Updated: Dec 31, 2020
i’m starting to think i might be psychic. see, right now it’s 5pm on a dreary monday and i am sucking on the bitter end of a citrus rind, but in years past i have taken this expanse of reality and whittled it down to a single piece of twine that i wrapped taut around my middle and index fingers—
listen. two months ago, we were walking in parallel down the asphalt roads of bone-dry arizona, where fresh paint peeled off cracked concrete walls within the hour. you had phoned me earlier in a panic and said that no matter how you looked, you couldn’t find yourself in the mirror—at least, not the self you were used to. we walked past the local supermarket and the centuries-old church on the corner of the sidewalk as you detailed the demon sitting on your right shoulder. there’s like, a hole, right here. you pointed below your heart. you know? i’m just not happy anymore. i played the role of a friend and listened, though i had noticed all this before, due in part to my psychic abilities and in part to your disappearance at random intervals. the last time i visited, your apartment was perforated by the stench of expired alcohol and strewn with angry glass shards—we had been down this road before. this was the image that would come to me later, rewound and pasted onto a too-bright movie theater screen. this was the tipping of the balance beam as you rearranged the placement of your burdens. this was the day i told you i would no longer be your only lifeline, and walked away.
two mondays ago, as we walked to your car, i smelled tequila on your breath. how has your night been? i asked. and are you going alone? you stood stiffly beside me on the blacktop pavement as i dialed a taxi. you said you were okay, that you would see me tomorrow, but someone had blown fresh pain into your eyes. i said nothing, yet when you left i saw in my mind’s eye—windshield glass and siren shrills and all the pretty colors: crimson red and periwinkle blue and more. your figure, puppeteered by some invisible string an arch-length away. your form, splayed across asphalt. i mapped the trajectory of your flight through slow-moving air molecules and etched it into my brain. we got the call the next day. mama blamed you, and honestly i did too. moreso i blamed myself. at breakfast i made light conversation, masquerading under the guise of normality, and tried to explain my supernatural abilities—i sought respite, knowing that i hadn’t prevented the inevitable. mama called me crazy and slammed the door, leaving me with half-scorched potatoes and a vacant hollowness in my chest. i peeled another citrus fruit to quell the subtly growing hunger pains.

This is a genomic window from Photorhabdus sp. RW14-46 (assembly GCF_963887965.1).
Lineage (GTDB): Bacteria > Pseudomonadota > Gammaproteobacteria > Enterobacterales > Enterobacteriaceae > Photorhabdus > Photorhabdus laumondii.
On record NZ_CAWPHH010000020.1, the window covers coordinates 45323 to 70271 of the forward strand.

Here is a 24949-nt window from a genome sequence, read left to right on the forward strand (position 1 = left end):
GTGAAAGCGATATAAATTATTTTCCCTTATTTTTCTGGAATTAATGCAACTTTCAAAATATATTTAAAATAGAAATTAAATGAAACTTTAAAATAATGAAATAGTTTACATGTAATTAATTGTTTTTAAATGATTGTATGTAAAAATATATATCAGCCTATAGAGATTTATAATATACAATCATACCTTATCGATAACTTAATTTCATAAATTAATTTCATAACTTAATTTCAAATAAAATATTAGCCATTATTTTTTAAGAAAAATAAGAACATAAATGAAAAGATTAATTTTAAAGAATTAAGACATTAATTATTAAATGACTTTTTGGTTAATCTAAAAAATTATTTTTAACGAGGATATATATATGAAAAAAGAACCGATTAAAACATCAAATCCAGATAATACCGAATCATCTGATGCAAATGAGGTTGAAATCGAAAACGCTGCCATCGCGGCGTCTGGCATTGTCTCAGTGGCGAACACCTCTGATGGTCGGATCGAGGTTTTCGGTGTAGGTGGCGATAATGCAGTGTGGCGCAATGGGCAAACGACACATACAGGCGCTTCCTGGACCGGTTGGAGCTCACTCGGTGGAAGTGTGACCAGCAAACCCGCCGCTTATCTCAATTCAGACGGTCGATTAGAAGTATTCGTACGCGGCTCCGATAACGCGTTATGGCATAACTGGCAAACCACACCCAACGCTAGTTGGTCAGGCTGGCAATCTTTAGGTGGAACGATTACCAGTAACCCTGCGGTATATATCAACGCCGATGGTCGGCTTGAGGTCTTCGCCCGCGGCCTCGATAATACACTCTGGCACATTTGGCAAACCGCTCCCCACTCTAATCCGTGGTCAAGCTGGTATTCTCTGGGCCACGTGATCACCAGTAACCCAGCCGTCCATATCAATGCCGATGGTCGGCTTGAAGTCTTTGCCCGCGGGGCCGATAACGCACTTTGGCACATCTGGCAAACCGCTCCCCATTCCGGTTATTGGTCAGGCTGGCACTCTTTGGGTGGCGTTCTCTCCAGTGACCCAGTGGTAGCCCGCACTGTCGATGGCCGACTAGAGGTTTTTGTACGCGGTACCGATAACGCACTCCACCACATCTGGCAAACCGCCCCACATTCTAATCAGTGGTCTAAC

it’s monday again. now, there’s another me in the bathroom mirror. her edges are crinkled like day-old christmas wrapping paper but her colors are more vibrant. she watches as i shed my skin on the marbled tiles because i am not comfortable in it anymore, and as i smooth out the riverbeds eroded into my cheeks. she watches as i wrap twine around the circumference of my wrist, leaving a ghost-white imprint. she watches as i fold myself inward, pulling thoughts from the lining of my cranium as if they are something tangible i can hold onto. these are thoughts of yours—your idle laments, your oscillating remarks on existence—that i compressed into my brain in attempt to make them my own. i wonder if the girl in the mirror is psychic like i am. was it on purpose? what was on your mind? it is dead winter everywhere but here and i am pressed against cold linoleum, wondering if she knows how long it will be until the end of this hibernation. if i sleep, dial down the incessant pitch of my brain, will the world stay rigid on its axis? i can no longer tell.
and so i find i am psychic, but only in few cases, and only in hindsight: these are the little white lies i tell myself. see, there is no fortune telling, no prophecy from the clairvoyant: there is only guilt, broken twine, and a citrus rind sucked dry. there is also the girl watching from the mirror. as i am sinking, i wonder if she will stay.
Katie Tian is a fourteen year old from Jericho, NY. She enjoys writing in multiple genres of creative fiction, and she has been nationally recognized by the Scholastic Art and Writing Awards. She is inspired by the world around her and takes ideas from her own life to include in her writing.
Aldwin is a wannabe artist from Hong Kong about to be dumped in the deep end of his first-year English literature course. On his quest to become a writer-artist he unfortunately has yet to retreat into a mountain hermitage, perfect his craft and forget that everything exists. He has attended programs at the Interlochen Summer Arts Camp and Iowa Young Writers' Studio, but for the most part he is a self-taught dabbler. (Becoming a mountain hermit will have to wait.) He seeks to express through art and writing and help others do the same, almost as much as he has a slightly unhealthy addiction to self-deprecating dry humour. In his free time he does anything, from performance martial arts to creating fictional languages to playing jazz piano. He probably needs to drink less coffee.